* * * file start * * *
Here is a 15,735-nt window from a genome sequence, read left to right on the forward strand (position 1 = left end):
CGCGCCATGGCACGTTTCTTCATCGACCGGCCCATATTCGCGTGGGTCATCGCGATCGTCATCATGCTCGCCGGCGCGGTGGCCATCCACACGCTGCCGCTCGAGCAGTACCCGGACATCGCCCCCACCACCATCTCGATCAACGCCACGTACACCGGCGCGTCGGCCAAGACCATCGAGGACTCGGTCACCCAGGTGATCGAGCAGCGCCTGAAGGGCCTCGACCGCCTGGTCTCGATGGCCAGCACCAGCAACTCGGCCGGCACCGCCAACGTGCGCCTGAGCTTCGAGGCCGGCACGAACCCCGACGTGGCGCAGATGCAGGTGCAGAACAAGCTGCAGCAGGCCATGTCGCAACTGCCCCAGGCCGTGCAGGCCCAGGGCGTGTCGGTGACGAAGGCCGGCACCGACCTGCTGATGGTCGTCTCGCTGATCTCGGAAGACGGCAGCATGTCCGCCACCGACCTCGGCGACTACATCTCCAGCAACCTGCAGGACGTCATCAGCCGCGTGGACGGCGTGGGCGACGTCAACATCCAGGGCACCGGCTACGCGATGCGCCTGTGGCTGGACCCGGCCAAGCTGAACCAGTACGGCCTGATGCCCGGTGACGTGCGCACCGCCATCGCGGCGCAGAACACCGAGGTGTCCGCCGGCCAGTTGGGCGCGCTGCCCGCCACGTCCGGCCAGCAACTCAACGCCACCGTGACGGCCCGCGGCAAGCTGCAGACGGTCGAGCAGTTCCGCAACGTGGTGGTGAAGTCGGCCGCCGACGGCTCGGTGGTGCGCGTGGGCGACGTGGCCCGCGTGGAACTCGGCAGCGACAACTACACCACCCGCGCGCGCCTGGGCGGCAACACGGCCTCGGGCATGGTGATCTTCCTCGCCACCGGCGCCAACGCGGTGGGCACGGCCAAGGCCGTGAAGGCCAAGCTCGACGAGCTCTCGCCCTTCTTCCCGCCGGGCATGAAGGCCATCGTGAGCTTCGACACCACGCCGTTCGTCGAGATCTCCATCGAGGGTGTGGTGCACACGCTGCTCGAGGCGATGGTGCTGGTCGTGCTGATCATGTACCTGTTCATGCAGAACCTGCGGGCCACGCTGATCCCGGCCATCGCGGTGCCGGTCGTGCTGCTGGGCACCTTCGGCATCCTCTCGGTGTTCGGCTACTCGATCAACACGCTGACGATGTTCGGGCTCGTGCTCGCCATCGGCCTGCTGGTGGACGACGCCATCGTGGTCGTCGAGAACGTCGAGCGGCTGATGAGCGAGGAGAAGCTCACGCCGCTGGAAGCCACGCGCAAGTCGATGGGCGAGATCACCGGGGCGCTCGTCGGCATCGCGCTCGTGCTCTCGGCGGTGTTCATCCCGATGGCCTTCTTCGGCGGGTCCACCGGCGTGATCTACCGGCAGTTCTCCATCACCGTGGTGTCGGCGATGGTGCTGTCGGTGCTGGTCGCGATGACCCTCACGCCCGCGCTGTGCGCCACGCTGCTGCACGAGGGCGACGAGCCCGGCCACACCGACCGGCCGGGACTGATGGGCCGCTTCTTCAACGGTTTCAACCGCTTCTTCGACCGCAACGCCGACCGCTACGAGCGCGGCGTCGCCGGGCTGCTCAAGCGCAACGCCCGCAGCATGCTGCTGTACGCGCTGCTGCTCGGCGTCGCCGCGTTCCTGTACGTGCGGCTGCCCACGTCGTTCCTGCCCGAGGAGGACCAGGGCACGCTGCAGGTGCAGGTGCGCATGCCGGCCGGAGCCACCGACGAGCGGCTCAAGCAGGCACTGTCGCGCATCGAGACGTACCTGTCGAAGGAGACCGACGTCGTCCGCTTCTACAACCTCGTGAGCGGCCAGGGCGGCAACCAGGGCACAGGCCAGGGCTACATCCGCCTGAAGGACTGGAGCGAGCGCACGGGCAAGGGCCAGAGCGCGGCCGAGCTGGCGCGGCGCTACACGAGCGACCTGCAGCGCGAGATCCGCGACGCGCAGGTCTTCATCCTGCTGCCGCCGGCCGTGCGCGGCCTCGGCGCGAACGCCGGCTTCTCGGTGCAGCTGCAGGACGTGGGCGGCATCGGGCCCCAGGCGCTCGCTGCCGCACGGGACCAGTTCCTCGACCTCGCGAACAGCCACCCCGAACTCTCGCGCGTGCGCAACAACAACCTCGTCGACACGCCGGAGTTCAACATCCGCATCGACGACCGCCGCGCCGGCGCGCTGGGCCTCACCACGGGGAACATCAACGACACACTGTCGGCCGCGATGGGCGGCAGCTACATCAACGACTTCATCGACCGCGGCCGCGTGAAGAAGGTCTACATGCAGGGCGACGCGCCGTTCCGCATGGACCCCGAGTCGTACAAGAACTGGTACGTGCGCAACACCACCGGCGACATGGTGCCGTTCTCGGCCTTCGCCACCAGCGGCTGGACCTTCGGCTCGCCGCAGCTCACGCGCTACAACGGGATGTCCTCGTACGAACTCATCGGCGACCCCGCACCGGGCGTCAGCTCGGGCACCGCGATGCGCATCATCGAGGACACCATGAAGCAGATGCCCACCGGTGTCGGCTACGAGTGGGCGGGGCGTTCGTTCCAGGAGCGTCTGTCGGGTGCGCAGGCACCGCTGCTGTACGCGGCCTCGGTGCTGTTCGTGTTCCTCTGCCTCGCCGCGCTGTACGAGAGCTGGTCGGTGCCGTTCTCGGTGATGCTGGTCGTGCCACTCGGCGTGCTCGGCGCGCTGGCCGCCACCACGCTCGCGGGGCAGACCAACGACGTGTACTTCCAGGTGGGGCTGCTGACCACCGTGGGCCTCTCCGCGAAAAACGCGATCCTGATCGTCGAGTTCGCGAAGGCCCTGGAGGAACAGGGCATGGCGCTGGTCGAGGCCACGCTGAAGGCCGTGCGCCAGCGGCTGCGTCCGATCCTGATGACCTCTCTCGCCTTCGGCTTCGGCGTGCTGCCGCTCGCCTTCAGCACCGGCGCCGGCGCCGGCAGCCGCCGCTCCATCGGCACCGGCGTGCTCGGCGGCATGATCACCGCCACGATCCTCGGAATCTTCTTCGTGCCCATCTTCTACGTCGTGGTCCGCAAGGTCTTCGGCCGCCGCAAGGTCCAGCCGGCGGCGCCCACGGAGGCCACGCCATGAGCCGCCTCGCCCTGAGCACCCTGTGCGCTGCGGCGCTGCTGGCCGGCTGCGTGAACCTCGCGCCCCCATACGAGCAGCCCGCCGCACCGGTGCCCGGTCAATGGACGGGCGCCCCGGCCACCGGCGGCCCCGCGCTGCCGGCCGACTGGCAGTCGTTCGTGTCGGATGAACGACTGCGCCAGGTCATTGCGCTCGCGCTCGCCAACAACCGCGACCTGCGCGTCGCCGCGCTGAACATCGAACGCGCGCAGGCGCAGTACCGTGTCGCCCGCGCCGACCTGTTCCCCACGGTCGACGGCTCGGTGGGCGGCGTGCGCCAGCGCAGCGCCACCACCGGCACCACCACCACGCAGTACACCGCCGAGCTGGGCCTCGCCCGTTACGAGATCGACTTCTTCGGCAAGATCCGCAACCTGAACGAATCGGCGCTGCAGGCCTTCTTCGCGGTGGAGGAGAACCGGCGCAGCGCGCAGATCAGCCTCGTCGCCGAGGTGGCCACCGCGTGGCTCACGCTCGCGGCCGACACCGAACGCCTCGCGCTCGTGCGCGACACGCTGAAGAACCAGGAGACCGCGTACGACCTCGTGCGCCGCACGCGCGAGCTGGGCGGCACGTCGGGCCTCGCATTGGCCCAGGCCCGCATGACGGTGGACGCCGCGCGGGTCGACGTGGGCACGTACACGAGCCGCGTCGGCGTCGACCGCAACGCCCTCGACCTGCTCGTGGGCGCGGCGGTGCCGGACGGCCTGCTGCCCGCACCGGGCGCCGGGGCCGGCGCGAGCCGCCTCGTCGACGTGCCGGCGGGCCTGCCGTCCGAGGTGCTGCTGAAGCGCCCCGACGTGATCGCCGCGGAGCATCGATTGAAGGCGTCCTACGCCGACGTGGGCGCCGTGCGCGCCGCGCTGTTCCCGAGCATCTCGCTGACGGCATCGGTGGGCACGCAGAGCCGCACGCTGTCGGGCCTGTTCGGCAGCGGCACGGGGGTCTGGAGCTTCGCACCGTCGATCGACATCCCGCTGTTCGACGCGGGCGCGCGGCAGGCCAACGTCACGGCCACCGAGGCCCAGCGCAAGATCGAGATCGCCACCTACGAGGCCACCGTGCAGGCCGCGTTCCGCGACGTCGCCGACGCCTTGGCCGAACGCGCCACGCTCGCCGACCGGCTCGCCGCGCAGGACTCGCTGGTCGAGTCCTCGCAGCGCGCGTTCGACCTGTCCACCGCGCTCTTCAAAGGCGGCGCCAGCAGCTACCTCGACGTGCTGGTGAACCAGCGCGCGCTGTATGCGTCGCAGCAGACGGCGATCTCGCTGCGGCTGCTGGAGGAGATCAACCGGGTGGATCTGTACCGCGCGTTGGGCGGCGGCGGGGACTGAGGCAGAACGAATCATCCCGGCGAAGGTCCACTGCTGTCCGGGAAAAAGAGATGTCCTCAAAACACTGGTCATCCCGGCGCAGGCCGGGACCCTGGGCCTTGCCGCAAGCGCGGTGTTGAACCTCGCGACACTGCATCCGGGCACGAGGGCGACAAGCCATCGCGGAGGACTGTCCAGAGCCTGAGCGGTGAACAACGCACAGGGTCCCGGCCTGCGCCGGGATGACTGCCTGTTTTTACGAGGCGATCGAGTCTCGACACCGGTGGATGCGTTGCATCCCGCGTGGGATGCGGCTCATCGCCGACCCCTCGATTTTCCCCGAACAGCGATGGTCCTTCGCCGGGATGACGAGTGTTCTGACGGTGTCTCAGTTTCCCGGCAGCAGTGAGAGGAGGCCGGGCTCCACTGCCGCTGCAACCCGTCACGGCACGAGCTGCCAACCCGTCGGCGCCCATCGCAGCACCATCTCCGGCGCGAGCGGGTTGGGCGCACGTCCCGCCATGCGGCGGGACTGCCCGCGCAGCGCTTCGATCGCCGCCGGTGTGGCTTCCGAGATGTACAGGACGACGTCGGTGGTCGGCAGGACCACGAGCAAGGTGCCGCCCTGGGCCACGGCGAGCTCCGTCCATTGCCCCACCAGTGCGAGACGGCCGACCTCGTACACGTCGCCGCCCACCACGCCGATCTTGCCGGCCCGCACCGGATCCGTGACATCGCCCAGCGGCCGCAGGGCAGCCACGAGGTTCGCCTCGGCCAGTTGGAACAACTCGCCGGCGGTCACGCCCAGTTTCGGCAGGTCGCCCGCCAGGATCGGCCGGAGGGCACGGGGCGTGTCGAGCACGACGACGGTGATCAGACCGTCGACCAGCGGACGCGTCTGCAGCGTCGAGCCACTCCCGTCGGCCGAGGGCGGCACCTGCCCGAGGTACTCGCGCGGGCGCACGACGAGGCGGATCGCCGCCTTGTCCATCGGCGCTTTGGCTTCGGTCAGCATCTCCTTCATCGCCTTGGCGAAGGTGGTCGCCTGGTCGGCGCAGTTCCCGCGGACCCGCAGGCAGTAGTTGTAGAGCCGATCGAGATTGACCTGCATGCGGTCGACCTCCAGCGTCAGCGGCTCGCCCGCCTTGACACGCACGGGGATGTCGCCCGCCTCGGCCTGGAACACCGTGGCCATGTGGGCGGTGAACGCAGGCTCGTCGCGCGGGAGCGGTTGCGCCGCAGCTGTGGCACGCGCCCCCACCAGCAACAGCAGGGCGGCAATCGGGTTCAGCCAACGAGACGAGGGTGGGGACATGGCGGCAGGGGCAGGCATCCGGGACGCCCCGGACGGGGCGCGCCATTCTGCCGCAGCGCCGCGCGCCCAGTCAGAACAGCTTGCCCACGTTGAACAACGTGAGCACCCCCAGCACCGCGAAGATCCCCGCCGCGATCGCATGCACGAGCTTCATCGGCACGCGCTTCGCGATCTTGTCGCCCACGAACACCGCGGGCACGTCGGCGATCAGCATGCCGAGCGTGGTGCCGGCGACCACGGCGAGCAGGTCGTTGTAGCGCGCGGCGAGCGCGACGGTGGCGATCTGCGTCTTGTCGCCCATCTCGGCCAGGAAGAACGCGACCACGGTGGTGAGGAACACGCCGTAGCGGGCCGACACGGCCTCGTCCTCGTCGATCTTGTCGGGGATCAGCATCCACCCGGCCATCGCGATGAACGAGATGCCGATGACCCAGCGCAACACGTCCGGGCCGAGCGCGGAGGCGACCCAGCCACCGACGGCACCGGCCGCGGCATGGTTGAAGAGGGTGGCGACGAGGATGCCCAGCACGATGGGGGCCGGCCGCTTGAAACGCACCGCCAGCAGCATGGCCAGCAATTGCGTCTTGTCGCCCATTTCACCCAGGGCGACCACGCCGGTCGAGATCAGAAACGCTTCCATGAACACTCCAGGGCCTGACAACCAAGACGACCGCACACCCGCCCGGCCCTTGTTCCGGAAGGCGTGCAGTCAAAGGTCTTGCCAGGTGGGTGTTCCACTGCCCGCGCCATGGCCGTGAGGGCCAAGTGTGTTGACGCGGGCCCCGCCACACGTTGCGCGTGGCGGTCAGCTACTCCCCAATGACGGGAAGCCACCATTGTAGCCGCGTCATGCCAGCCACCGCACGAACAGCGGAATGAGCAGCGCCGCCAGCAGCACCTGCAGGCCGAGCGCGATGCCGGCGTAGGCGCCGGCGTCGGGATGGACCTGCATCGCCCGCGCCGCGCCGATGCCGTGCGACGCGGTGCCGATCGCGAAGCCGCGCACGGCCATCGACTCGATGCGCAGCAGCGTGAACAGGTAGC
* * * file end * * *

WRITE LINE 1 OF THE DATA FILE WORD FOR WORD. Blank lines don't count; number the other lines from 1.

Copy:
Here is a 15,735-nt window from a genome sequence, read left to right on the forward strand (position 1 = left end):